A remark made more than once at the so-called groundbreaking ceremony for the Houbolt Road bridge is that the fastest part of the project is building it.
It’s moving along fast enough that three of seven bridge piers were already built before the “groundbreaking” on Tuesday.
A lot of groundbreakings and ribbon-cuttings have been postponed, called off, or conducted quietly during the COVID-19 pandemic because of restrictions on social gathering.
The ribbon-cutting for the reopening of Chicago Street downtown was marked by a small group of city officials and community leaders without even notice to the media despite it being what Mayor Bob O’Dekirk termed in a news release a “momentous” event.
Reopening Chicago Street had been on the city to-do lists long before truck traffic became a problem in search of a Houbolt Road bridge.
The impact of both projects remains to be seen.
The Houbolt Road bridge promises to ease truck traffic on Route 53, Laraway Road and other local roads by giving truckers a direct route to Interstate 80 from the intermodal yards in Joliet and Elwood that are part of the CenterPoint Intermodal Center.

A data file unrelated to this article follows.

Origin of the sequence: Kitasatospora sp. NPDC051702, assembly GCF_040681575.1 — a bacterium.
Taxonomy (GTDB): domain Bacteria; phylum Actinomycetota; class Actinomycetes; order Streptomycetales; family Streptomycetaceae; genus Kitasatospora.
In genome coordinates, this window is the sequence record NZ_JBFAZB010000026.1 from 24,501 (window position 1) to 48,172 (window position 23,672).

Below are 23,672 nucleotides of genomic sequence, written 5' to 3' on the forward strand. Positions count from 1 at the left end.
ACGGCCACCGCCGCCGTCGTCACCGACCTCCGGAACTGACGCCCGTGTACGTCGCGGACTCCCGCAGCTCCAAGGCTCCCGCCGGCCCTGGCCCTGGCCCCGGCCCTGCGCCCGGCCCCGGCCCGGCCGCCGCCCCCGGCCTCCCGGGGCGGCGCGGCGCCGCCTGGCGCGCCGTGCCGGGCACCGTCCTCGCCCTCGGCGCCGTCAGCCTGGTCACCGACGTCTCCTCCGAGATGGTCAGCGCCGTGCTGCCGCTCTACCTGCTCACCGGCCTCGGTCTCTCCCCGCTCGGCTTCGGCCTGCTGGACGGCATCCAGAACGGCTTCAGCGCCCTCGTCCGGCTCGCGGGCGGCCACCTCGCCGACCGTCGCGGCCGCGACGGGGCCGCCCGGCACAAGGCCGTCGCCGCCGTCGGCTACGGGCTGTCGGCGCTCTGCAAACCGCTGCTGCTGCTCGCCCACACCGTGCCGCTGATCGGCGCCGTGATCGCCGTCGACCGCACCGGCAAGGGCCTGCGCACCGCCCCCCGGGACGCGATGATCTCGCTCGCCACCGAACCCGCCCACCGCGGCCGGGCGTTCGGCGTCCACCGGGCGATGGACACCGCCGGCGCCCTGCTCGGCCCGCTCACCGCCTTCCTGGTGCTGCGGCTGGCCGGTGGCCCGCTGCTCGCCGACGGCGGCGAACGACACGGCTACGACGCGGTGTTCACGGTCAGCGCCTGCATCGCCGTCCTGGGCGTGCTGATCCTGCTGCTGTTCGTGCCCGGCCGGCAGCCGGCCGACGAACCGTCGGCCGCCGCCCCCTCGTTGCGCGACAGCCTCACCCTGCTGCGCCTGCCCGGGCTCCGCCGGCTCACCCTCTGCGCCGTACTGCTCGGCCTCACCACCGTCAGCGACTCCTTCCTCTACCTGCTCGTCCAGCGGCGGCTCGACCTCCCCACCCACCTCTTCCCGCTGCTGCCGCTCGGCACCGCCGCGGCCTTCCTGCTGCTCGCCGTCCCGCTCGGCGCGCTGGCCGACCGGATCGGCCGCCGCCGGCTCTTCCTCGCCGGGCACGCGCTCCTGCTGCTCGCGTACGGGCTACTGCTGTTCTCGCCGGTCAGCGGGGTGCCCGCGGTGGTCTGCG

But it’s a toll bridge. Will truckers use it? Or will enough use it to make much of a difference?
It’s about a $200 million question based on the estimated costs of the project.
No one can say for sure.
But some homework was done before starting construction, said CenterPoint Chief Development Officer Michael Murphy.
CenterPoint conducted a survey among all tenants in the CenterPoint Intermodal Center based on the estimated trade-off between paying a toll and saving time to get on the interstate.
“Generally, it was very favorable,” Murphy said.
The bridge tolls probably will be announced in late 2022, he said. But they will be in line with tolls set by the Illinois Toll Highway Authority.
“You will be saving time and, in our mind, saving money,” Murphy said, adding that he and others are mindful not to set the toll so high as to deter truckers.
Back to Chicago Street, where reopening a one block section of the main street downtown was designed to bring more motorists from Interstate 80 into the heart of downtown so they can stop, visit and spend money.
Truckers, by the way, are detoured away from the reopened section Chicago Street.
It’s too early to say whether reopening Chicago Street will be key to a downtown revival.
And it’s too late to do a belated ribbon-cutting.
But unless the Delta strain of COVID-19 has us all running back into our houses, the city may want to consider a Chicago Street Fest to draw attention to the new and improved entryway downtown.